When we picked the topic of “addiction” to explore throughout August and September, we set out to accomplish three things: create a space for honest, non-judgmental conversation about a highly stigmatized subject, share interviews with experts breaking new ground in the world of addiction treatment, and question the way the status quo understands and defines addiction. We knew we had our work cut out for us, and that we had chosen a topic that is the source of vast suffering and is very familiar and close to home for a lot of people.
Over the course of two months, our expectations were exceeded thanks to the remarkable contributors who courageously shared their stories, knowing that their honesty and transparency would help others in their own healing processes. As we learned from our interview with Adriana Rizzolo, “addiction is a vibration that thrives in secrecy,” which made the sharing aspect of our platform feel all the more necessary. While every personal story we published was about addiction in some way, a different lesson was offered by each: We considered how breaking the promise to keep a loved one’s addiction a secret can lead to unexpected outcomes; how addiction functions in a family system and what it means to photograph that experience; the emotional underpinnings that lead someone to try heroin for the first time; how yoga lends itself to the internal journey of recovery; how recognizing your inherent value as a person is integral to overcoming an addiction;, and how recovery takes place when we make the decision to put our own healing first.
From Kyla Milberg’s photo essay, “The Cost of Being Free”
Along with stories from experiencers, we published interviews and shared resources that fell outside of mainstream addiction treatment models. We interviewed Dr. Wesley Ryan, who incorporates ketamine ––the only FDA-approved psychedelic––into his private psychotherapeutic practice in order to help patients glean new perspectives about themselves and their addictive behaviors. We interviewed Ali Mezey, a constellation work facilitator who believes that addiction is never an isolated experience but a product of family systems. We profiled Evo Health and Wellness (along with a first-person narrative by their founder) to learn about their radical approach of empowering patients to outline their own recovery, even if that doesn’t include sobriety. We published a free hypnosis recording, guided by hypnotherapist Caroline Lehan, to examine the underlying self-beliefs that lead to addiction; and lastly, an interview with Patrick Bordnick, who wants to arm social workers and therapists with Virtual Reality technology in order to enable recovering addicts to face their triggers in the safety of a practitioner’s office, without the real-life stakes of relapse. This is only a snapshot of the innovation that is taking place in the world of addiction treatment, but we’re thrilled that we were able to share this information, especially with those folks for whom AA and other status-quo modalities aren’t cutting it.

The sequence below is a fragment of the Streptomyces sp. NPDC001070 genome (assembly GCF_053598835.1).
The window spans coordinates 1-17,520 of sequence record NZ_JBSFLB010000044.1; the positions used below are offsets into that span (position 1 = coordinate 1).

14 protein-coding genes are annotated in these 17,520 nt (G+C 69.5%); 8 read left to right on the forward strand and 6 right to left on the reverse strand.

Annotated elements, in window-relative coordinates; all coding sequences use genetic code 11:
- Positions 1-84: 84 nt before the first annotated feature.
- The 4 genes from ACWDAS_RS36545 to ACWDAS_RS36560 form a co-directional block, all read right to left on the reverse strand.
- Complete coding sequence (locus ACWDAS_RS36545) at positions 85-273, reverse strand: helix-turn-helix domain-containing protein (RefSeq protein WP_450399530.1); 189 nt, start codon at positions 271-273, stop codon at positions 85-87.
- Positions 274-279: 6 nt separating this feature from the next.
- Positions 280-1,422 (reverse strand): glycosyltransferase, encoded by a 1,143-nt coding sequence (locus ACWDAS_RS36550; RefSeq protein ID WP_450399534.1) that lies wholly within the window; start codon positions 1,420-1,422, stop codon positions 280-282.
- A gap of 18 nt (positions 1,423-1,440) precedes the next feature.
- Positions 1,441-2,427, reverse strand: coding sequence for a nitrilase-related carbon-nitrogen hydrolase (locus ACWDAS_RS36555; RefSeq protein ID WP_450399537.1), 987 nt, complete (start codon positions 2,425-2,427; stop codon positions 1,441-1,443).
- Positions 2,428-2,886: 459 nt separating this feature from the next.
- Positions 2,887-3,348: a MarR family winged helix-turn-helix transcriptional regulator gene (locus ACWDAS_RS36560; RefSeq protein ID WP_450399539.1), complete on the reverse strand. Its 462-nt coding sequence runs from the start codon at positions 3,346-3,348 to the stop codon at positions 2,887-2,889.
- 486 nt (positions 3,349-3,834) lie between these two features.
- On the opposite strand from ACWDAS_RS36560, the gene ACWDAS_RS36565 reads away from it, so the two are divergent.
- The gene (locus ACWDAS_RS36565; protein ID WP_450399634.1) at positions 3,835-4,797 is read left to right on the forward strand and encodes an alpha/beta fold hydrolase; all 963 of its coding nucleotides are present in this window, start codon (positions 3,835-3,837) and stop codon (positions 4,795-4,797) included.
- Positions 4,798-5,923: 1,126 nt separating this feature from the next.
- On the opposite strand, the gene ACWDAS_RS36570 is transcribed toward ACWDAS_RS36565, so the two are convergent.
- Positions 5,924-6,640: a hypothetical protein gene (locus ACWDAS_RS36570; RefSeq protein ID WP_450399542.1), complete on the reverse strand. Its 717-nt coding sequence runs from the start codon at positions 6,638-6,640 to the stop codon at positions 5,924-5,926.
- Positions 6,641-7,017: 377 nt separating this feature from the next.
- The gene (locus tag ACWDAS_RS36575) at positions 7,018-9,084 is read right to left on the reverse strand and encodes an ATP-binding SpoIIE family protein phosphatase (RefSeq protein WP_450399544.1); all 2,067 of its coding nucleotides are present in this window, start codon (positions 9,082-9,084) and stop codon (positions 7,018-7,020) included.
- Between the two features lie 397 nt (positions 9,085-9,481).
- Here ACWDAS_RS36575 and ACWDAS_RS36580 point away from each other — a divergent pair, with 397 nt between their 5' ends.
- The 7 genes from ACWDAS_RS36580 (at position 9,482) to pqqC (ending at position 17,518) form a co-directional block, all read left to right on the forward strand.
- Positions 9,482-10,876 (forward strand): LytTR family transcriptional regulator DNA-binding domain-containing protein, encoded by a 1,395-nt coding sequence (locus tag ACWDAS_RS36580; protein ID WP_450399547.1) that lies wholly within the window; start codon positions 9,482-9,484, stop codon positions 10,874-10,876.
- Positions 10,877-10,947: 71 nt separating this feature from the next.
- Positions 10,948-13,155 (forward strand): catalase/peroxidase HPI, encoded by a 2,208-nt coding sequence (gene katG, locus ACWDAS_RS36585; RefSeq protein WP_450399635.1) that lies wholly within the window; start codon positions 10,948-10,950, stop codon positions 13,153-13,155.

As editors, we feel so lucky to have assisted in the unfolding and sharing of such beauty and vulnerability. In many ways, our month of addiction was a perfect encapsulation of ENDPAIN’s mission as a whole: to explore painful topics with compassion, share healing tools, and dismantle paradigms that perpetuate fear, guilt, and shame. For that, we are so proud of all the people who participated in the theme, and are endlessly grateful for the community of people, both old and new, who engaged with our stories over the last two months.
Next week we will share a statement about our “Gut” theme and what’s next for ENDPAIN. Thank you for joining in the conversation and please check back next week.
From our interview with Ali Mezey on Constellation Work
From our interview with Patrick Brodnick on Virtual Reality